Home >> Columns >> Editor's Letter
Letter from the Editor, September/October 2011
By John Moody

Dear readers,

The late historian Shelby Foote wrote a novel about the far-reaching effects of the Civil War set nearly a century after the fact during the civil rights movement of the 1950s. It was for our purposes appropriately called "September, September." We welcome you to the September issue of SO Magazine as we mark the 150th anniversary of the War Between the States with our cover story. Contributor Theresa Schieffer writes about the 114th Regiment Illinois Volunteer Infantry Reactivated and the popular summertime ritual the group performs weekly to the delight of visitors. 

At day's end on Tuesday evenings for most of the summer, the dedicated members of the 114th gather at Springfield's Oak Ridge Cemetery to re-create a bit of history as they remove the flag while dressed in Civil War uniforms. The crowd, typically numbering in the hundreds, travels from far and near to witness the event. It is patriotic, educational and inspirational. Like the soldiers they honor, these folks are not casual about their duties. So much so that they have training in the proper military ways of the Civil War. If you should attend, you will hear drums and bugles and muskets and cannon and maybe even your own heartbeat.

When it comes to the outdoors, there is no more qualified expert for our tastes than The State Journal-Register's Chris Young. So we tag along with Chris for the best of the region's fall color drives. He takes us to Pike and Fulton counties, both long known for their autumn spectaculars filled with festivals and food. Chris also provides this issue's architecture piece. If you've ever wondered about the grandeur and history of some of the area's courthouses, this story and several familiar images will be worth your time.

Writer Julie Kaiser also heads outside in this issue. She has great tips for the campers in your camp. She talks comfy footwear in the form of hiking boots and comfy sleepwear in the form of air mattresses and tents.

Brian Su may not be your typical American, given that he sought asylum in this country from his native China, but he's living an American dream right here in central Illinois. Years ago, Su, who lives in Chatham, came to California on business and defected. His decision to make Springfield his new home was influenced by his affinity for Abraham Lincoln. Writer Julie Cellini brings us this story of a man who refused to give up.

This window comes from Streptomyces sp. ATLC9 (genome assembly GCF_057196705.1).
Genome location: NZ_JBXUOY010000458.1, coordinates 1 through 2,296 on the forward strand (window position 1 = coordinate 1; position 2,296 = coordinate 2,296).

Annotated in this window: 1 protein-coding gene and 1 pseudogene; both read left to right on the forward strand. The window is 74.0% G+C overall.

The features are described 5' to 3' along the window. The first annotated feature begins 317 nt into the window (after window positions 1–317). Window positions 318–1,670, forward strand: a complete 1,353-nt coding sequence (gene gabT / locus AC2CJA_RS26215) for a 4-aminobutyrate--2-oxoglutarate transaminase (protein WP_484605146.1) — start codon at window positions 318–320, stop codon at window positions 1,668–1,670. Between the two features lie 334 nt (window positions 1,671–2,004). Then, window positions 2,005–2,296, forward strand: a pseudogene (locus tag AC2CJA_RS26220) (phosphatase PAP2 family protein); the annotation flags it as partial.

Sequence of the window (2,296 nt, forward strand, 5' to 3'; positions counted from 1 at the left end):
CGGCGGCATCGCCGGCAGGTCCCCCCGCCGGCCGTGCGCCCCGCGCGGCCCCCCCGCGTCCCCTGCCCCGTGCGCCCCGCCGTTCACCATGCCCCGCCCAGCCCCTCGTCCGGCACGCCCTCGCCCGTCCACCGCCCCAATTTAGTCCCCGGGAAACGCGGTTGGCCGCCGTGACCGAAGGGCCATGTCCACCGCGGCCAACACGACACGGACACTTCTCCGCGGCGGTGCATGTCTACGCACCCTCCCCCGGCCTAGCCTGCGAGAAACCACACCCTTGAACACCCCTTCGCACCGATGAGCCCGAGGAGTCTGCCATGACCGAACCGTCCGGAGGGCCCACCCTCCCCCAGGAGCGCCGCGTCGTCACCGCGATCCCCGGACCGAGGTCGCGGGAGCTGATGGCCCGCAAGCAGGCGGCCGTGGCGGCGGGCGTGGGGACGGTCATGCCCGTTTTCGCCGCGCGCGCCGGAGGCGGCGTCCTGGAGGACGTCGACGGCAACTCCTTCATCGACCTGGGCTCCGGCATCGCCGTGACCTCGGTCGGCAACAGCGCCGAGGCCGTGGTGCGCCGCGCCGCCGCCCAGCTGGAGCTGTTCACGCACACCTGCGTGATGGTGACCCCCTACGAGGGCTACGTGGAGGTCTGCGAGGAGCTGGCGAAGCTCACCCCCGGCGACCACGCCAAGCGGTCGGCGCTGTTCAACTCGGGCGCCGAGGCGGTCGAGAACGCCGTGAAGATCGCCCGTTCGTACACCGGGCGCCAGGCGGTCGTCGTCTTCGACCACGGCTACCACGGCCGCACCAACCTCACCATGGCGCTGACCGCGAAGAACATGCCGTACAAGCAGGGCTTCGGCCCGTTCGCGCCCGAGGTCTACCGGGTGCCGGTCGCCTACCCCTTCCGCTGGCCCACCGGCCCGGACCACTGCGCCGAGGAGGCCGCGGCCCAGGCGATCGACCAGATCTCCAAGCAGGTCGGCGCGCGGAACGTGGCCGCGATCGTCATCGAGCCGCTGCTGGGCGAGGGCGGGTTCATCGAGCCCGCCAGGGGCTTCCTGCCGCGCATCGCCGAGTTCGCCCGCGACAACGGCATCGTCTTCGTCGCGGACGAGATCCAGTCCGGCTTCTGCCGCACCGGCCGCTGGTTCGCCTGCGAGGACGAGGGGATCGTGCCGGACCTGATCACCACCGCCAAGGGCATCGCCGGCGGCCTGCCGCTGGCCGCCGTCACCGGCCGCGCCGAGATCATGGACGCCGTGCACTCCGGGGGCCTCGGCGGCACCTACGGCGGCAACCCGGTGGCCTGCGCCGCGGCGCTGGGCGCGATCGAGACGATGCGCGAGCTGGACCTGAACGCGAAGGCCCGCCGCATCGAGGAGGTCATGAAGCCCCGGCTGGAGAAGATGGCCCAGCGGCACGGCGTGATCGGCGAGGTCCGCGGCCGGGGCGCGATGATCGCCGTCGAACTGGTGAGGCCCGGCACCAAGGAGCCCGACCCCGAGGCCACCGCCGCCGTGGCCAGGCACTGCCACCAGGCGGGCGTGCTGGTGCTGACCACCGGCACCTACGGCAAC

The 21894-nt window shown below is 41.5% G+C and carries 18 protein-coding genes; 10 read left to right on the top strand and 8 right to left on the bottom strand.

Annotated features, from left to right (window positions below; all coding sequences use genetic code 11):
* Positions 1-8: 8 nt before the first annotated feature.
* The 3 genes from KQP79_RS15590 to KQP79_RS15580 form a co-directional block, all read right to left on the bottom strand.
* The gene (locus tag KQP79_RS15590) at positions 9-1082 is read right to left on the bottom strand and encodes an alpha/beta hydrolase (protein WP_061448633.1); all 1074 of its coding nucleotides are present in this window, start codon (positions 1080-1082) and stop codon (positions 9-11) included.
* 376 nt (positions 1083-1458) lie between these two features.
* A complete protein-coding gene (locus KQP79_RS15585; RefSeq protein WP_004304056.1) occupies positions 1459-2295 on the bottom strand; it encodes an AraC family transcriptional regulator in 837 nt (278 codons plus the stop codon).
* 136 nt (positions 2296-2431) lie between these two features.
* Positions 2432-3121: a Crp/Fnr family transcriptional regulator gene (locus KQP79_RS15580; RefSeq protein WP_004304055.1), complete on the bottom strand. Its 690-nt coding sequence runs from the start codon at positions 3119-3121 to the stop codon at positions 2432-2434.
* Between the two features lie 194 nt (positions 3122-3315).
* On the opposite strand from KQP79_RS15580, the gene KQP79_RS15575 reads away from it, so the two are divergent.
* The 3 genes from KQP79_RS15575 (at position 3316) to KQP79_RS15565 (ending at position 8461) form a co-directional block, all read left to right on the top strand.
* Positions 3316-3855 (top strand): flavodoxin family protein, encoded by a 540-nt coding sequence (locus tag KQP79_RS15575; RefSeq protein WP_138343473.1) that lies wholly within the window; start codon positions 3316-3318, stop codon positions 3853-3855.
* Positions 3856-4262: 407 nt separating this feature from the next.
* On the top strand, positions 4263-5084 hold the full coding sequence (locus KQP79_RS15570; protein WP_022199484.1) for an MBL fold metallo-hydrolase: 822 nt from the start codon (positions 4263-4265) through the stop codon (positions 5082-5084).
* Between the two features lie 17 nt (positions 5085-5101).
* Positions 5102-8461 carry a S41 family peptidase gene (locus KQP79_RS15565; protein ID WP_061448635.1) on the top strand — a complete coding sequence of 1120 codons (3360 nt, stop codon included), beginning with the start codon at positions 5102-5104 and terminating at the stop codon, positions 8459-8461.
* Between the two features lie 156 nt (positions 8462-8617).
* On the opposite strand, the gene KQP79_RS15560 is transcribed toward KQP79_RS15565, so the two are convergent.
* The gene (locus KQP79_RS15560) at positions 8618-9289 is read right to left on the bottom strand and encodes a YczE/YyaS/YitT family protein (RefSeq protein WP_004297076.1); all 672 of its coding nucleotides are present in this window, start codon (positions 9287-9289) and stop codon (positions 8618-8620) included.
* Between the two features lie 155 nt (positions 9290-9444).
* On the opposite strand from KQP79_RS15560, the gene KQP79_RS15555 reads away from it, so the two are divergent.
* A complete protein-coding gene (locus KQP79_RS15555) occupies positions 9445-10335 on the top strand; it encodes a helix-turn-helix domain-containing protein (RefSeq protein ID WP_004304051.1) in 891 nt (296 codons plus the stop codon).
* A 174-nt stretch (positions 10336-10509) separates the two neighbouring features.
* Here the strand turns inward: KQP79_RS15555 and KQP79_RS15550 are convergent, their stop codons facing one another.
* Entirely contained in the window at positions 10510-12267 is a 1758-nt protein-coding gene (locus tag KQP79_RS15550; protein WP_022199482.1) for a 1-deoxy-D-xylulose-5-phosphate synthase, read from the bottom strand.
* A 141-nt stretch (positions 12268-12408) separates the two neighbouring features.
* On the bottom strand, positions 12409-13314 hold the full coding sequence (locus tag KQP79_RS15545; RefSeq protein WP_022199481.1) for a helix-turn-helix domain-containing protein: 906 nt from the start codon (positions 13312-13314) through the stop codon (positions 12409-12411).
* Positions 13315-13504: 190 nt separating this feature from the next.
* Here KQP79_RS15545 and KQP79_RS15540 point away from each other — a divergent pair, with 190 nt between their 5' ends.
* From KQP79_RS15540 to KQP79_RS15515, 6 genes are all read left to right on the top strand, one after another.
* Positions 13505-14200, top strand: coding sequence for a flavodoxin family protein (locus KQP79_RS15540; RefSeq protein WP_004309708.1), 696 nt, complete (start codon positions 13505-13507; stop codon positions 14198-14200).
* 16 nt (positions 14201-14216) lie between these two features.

All those SUVs you see on the road today really got their start with a Chevrolet design dating back to 1936. Freelance writer Carol Sponagle brings us John Carpenter's panel wagon. Carpenter searched hard and traveled far to track down his pride and joy, affectionately called The Meat Wagon. It's an award-winning beauty that usually makes people stop to have a look. Don't miss it.

Michael Higgins, August Mrozowski and Sean Keeley are names that many of us connect immediately to the Springfield restaurant scene. SJ-R food editor Kathryn Rem's story shows us that each of these restaurateurs takes the concept of buying local to a whole new level. While these gastronomic luminaries do what's right for their clientele - think fresh, healthy food - they are also helping to boost the local economy. It makes pretty good business sense all around.

Our house feature this time around is a horse farm out in the fresh air. And, don't miss columnist Geoff Bland as he educates us on the goodness of home - Illinois wine, to be specific. And, we pack our bags for trips to Memphis and to Naples ... Florida, not Italy. 

Don't forget to check out our On the Town pages in the back of the publication, and visit us online at www.springfieldsown.com. Thanks for spending some of your time with SO Magazine.

 

Story published Friday, September 2, 2011 ( Volume 6, Number 5 )

Stay connected

Twitter Facebook
Copyright ©  GateHouse Media, Inc. Some Rights Reserved.
Privacy Policy | Terms of Use
Original content available for non-commercial use
under a Creative Commons license,
except where noted.